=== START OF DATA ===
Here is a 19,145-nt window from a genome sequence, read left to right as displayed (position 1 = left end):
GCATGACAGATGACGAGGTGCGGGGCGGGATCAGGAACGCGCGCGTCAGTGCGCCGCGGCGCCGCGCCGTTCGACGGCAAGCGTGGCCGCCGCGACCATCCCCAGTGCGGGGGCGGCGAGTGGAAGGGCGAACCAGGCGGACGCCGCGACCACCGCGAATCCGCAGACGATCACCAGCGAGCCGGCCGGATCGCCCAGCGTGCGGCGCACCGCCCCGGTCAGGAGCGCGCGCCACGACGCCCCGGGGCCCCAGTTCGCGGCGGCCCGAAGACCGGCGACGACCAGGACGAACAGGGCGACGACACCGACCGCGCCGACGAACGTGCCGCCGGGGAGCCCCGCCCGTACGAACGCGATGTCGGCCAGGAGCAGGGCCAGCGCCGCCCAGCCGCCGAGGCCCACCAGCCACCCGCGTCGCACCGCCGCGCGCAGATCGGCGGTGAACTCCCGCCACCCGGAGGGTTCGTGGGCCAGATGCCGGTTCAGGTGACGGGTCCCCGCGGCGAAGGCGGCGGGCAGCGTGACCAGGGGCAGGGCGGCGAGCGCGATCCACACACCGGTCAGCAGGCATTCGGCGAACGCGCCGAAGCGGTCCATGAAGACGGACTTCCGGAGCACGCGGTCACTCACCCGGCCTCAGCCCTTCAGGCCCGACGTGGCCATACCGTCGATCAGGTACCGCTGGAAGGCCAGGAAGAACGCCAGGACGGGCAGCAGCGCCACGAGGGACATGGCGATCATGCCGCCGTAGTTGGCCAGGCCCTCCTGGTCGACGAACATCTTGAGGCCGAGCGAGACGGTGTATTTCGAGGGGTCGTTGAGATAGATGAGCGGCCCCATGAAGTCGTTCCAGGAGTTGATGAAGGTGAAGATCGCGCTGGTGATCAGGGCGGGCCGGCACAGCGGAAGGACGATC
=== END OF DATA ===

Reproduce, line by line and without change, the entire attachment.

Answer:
Here is a 19,145-nt window from a genome sequence, read left to right as displayed (position 1 = left end):
GCATGACAGATGACGAGGTGCGGGGCGGGATCAGGAACGCGCGCGTCAGTGCGCCGCGGCGCCGCGCCGTTCGACGGCAAGCGTGGCCGCCGCGACCATCCCCAGTGCGGGGGCGGCGAGTGGAAGGGCGAACCAGGCGGACGCCGCGACCACCGCGAATCCGCAGACGATCACCAGCGAGCCGGCCGGATCGCCCAGCGTGCGGCGCACCGCCCCGGTCAGGAGCGCGCGCCACGACGCCCCGGGGCCCCAGTTCGCGGCGGCCCGAAGACCGGCGACGACCAGGACGAACAGGGCGACGACACCGACCGCGCCGACGAACGTGCCGCCGGGGAGCCCCGCCCGTACGAACGCGATGTCGGCCAGGAGCAGGGCCAGCGCCGCCCAGCCGCCGAGGCCCACCAGCCACCCGCGTCGCACCGCCGCGCGCAGATCGGCGGTGAACTCCCGCCACCCGGAGGGTTCGTGGGCCAGATGCCGGTTCAGGTGACGGGTCCCCGCGGCGAAGGCGGCGGGCAGCGTGACCAGGGGCAGGGCGGCGAGCGCGATCCACACACCGGTCAGCAGGCATTCGGCGAACGCGCCGAAGCGGTCCATGAAGACGGACTTCCGGAGCACGCGGTCACTCACCCGGCCTCAGCCCTTCAGGCCCGACGTGGCCATACCGTCGATCAGGTACCGCTGGAAGGCCAGGAAGAACGCCAGGACGGGCAGCAGCGCCACGAGGGACATGGCGATCATGCCGCCGTAGTTGGCCAGGCCCTCCTGGTCGACGAACATCTTGAGGCCGAGCGAGACGGTGTATTTCGAGGGGTCGTTGAGATAGATGAGCGGCCCCATGAAGTCGTTCCAGGAGTTGATGAAGGTGAAGATCGCGCTGGTGATCAGGGCGGGCCGGCACAGCGGAAGGACGATC